The MTS has improved the diagnosis of JBTS and consequently led to the identification a group of JBTS-related disorders (JSRD) with additional organ involvement.

Approximately one-quarter of patients develop juvenile NPHP with retinal dystrophy, termed cerebello-oculo-renal syndrome (CORS) or JBTS type B [Valente et al., 2008]. Several reports of additional clinical features include occipital encephalocele, polymicrogyria, cystic kidneys, polydactyly, hepatic fibrosis, and ocular coloboma, thus overlapping with the lethal MKS. At least eight JBTS genes have now been described; again, a clear genetic overlap with other ciliopathies is apparent. The underlying gene for the JBTS2 loci is not yet identified; however, JBTS3 is caused by mutations in the AHI1 gene [Dixon-Salazar et al., 2004; Ferland et al., 2004] accounting for between 7% and 11% of JBTS cases, most of which are accompanied by retinopathy [Parisi et al., 2006; Utsch et al., 2006; Valente et al., 2008]. JBTS8/ARL13B mutations have recently been identified in families with a classical form of JBTS [Cantagrel et al., 2008]. ARL13B belongs to the Ras GTPase family and is required for ciliogenesis, body axis formation, and renal function. The lethal hnn (hennin) mouse (Arl13 mutant) has defective ciliary structure and Sonic hedgehog (Shh) signaling, while the zebrafish scorpion (ARL13B ortholog) mutant displays renal cysts and a curved tail, both of which are phenotypes commonly seen in morphants with ciliary dysregulation [Sun et al., 2004; Garcia-Garcia et al., 2005; Caspary et al., 2007].

Meckel Syndrome

The autosomal recessive MKS is characterized by renal cystic dysplasia, hepatic fibrosis with the ductal plate malformation (e.g., occipital encephalocele), and/or other central nervous system malformations. Additionally, polydactyly is frequently reported as is cleft palate and/or lip, cardiac abnormalities, and incomplete development of genitalia and gonads [Salonen, 1984; Paavola et al., 1997; Salonen and Paavola, 1998]. Those patients who survive to term with MKS invariably die from respiratory and/or renal failure. Many examples of mistaken early diagnoses turn out to have BBS [David et al., 1999]. Thus far, MKS has been linked to six loci of which five genes have been identified; MKS1, MKS3–6. MKS1 interacts with MKS3/meckelin [Dawe et al., 2007]. Meckelin is predicted to be a multi-pass transmembrane protein although its ligand (if it has one) has yet to be identified.

Oral–Facial–Digital Syndrome

OFD type I is an X-linked dominant disorder characterized by malformations of the buccal cavity, face, and digits as well as cystic kidneys. Facial features include hypertelorism, broad nasal bridge, buccal frenulae, cleft palate, lobulated tongue, and lingual hamartomas; in the hands and feet, brachydactyly and rarely polydactyly may be present. PKD is common, and central nervous system malformations include corpus callosum agenesis, cerebellar abnormalities, and hydrocephalus, with accompanying mental retardation. It is presumed lethal in males. Mutations in the novel gene OFD1 are causative and the OFD1 protein localizes both to the primary cilium and to the nucleus [Ferrante et al., 2001; Giorgio et al., 2007]. Franco and colleagues knocked out Ofd1 in mice and recapitulated the human phenotype albeit with increased severity, possibly owing to differences in X inactivation patterns between species [Ferrante et al., 2006]. They also showed a failure of left–right axis specification in mutant male embryos, a lack of cilia in the embryonic node, mispatterning of the neural tube, altered expression of Hox genes in the limb buds, and cystic kidneys, all of which are indicative of ciliary defects and demonstrate that Ofd1 plays a role in ciliogenesis.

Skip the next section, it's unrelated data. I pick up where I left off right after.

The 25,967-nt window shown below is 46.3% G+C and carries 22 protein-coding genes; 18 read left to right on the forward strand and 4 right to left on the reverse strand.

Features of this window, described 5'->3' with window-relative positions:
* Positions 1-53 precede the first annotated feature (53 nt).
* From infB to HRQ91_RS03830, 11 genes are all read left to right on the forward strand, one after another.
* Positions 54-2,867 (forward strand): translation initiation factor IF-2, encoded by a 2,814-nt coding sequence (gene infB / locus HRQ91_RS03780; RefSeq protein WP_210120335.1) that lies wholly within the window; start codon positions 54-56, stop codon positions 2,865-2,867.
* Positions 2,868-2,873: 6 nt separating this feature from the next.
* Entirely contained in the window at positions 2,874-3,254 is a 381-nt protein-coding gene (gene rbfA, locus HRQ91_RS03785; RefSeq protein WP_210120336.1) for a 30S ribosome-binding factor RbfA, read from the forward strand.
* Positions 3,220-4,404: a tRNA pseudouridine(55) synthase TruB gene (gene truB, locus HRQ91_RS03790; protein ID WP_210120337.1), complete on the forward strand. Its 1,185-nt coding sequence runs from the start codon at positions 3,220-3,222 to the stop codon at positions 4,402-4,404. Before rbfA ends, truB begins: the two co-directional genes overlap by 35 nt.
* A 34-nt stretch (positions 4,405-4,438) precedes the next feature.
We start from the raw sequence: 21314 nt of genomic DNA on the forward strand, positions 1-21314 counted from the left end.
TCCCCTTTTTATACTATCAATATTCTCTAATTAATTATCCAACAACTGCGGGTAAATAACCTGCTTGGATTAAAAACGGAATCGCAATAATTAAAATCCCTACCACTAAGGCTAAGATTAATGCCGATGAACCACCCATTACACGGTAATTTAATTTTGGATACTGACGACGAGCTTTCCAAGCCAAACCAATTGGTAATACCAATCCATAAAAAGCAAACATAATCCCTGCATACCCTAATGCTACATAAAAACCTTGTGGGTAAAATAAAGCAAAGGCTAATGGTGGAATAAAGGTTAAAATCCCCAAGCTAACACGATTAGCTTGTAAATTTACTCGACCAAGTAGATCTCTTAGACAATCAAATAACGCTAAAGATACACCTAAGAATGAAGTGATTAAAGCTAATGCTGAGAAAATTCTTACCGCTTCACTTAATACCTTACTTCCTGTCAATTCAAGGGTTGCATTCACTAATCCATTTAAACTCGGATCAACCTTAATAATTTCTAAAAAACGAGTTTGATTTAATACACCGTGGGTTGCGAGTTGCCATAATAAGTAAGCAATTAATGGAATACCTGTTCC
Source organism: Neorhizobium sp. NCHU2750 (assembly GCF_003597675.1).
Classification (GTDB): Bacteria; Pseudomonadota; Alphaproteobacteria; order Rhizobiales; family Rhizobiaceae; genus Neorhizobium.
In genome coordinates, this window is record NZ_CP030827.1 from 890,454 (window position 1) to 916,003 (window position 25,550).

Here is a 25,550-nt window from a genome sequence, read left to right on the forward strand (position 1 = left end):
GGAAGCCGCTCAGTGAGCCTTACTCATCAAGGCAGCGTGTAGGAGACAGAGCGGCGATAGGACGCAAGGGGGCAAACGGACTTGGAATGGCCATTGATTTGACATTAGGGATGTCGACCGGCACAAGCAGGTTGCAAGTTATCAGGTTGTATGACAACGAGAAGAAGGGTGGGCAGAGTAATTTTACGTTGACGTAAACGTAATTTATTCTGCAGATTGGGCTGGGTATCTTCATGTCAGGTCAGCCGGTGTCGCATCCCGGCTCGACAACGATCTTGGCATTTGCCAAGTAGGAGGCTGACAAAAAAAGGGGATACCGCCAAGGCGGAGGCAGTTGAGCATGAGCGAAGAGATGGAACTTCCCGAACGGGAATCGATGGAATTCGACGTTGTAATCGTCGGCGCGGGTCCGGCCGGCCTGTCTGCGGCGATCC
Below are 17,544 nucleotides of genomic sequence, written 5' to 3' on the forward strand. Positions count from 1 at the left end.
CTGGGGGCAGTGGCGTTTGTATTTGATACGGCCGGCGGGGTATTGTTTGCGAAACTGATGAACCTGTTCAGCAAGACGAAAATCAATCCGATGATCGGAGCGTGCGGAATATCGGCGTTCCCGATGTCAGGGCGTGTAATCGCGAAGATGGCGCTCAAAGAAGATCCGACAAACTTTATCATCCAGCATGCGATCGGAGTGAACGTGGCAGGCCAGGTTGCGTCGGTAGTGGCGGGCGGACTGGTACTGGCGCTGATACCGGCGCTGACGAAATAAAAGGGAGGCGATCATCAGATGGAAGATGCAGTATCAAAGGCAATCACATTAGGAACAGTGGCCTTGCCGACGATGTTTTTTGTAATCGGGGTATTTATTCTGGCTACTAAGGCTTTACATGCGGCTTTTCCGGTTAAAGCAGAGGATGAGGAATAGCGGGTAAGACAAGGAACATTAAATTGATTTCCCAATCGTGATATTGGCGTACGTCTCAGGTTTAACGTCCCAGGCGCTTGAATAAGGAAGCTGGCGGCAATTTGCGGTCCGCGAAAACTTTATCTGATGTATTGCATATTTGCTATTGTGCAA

The role of cilia in skeletal and more precisely, chondrocyte development and maturation was initially reported in the polaris mouse model [Lehman et al., 2008]. The first direct evidence of the role of an IFT mutation in human disease came with the discovery of the first gene for Jeune syndrome, paving the way for the classification of a subgroup of chondrodysplasias as ciliopathies.

Jeune Syndrome

JATD is an autosomal recessive chondrodysplasia. Affected children often die in the perinatal period owing to respiratory insufficiency, a consequence of abnormal rib cage formation. Up to 50% of all cases have a postaxial polydactyly. The limb shortening is usually rhizomelic and may be confused with achondroplasia. The ribs are short and slender. The pelvic bones have abnormally small ilia and irregularity of the acetabulum, from which a medial bony projection is often visible. In the newborn, premature ossification of the capital femoral epiphyses is typically seen. In those who survive, renal cystic disease and peri-glomerular fibrosis give rise to end-stage renal failure, a common cause of death. This resembles juvenile NPHP. Biliary dysgenesis with portal fibrosis and bile duct persistence can precede cirrhosis another cause of early morbidity [Hudgins et al., 1992]. Cases have been reported with situs inversus and cardiac malformations [Brueton et al., 1990; Majewski et al., 1996] and retinal degeneration—all hallmarks of a ciliopathy.